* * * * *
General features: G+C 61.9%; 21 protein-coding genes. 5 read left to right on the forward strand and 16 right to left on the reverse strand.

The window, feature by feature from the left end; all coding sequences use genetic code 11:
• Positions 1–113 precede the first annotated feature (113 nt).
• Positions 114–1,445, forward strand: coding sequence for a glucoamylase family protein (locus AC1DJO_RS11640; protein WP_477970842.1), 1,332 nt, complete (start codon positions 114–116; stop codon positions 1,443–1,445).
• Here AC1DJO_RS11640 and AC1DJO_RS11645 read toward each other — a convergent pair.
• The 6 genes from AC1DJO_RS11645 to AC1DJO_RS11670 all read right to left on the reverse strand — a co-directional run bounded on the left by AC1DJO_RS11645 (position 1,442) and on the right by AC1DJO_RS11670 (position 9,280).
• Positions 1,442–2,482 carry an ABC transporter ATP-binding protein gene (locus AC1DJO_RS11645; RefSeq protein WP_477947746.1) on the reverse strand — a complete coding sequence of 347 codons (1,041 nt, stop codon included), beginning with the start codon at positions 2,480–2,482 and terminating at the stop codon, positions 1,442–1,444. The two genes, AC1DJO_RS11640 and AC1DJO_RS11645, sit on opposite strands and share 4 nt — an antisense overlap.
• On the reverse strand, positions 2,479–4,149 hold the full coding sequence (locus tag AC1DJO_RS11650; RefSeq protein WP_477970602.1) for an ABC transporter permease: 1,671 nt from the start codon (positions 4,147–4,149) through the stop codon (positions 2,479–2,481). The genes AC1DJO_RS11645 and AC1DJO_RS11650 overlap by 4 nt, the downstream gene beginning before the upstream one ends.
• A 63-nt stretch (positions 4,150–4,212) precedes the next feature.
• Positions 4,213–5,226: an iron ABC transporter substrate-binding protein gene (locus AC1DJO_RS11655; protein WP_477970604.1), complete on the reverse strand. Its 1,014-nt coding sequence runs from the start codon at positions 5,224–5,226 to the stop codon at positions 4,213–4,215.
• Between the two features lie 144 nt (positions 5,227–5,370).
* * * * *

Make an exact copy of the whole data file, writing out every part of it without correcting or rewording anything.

General features: G+C 61.9%; 21 protein-coding genes. 5 read left to right on the forward strand and 16 right to left on the reverse strand.

The window, feature by feature from the left end; all coding sequences use genetic code 11:
• Positions 1–113 precede the first annotated feature (113 nt).
• Positions 114–1,445, forward strand: coding sequence for a glucoamylase family protein (locus AC1DJO_RS11640; protein WP_477970842.1), 1,332 nt, complete (start codon positions 114–116; stop codon positions 1,443–1,445).
• Here AC1DJO_RS11640 and AC1DJO_RS11645 read toward each other — a convergent pair.
• The 6 genes from AC1DJO_RS11645 to AC1DJO_RS11670 all read right to left on the reverse strand — a co-directional run bounded on the left by AC1DJO_RS11645 (position 1,442) and on the right by AC1DJO_RS11670 (position 9,280).
• Positions 1,442–2,482 carry an ABC transporter ATP-binding protein gene (locus AC1DJO_RS11645; RefSeq protein WP_477947746.1) on the reverse strand — a complete coding sequence of 347 codons (1,041 nt, stop codon included), beginning with the start codon at positions 2,480–2,482 and terminating at the stop codon, positions 1,442–1,444. The two genes, AC1DJO_RS11640 and AC1DJO_RS11645, sit on opposite strands and share 4 nt — an antisense overlap.
• On the reverse strand, positions 2,479–4,149 hold the full coding sequence (locus tag AC1DJO_RS11650; RefSeq protein WP_477970602.1) for an ABC transporter permease: 1,671 nt from the start codon (positions 4,147–4,149) through the stop codon (positions 2,479–2,481). The genes AC1DJO_RS11645 and AC1DJO_RS11650 overlap by 4 nt, the downstream gene beginning before the upstream one ends.
• A 63-nt stretch (positions 4,150–4,212) precedes the next feature.
• Positions 4,213–5,226: an iron ABC transporter substrate-binding protein gene (locus AC1DJO_RS11655; protein WP_477970604.1), complete on the reverse strand. Its 1,014-nt coding sequence runs from the start codon at positions 5,224–5,226 to the stop codon at positions 4,213–4,215.
• Between the two features lie 144 nt (positions 5,227–5,370).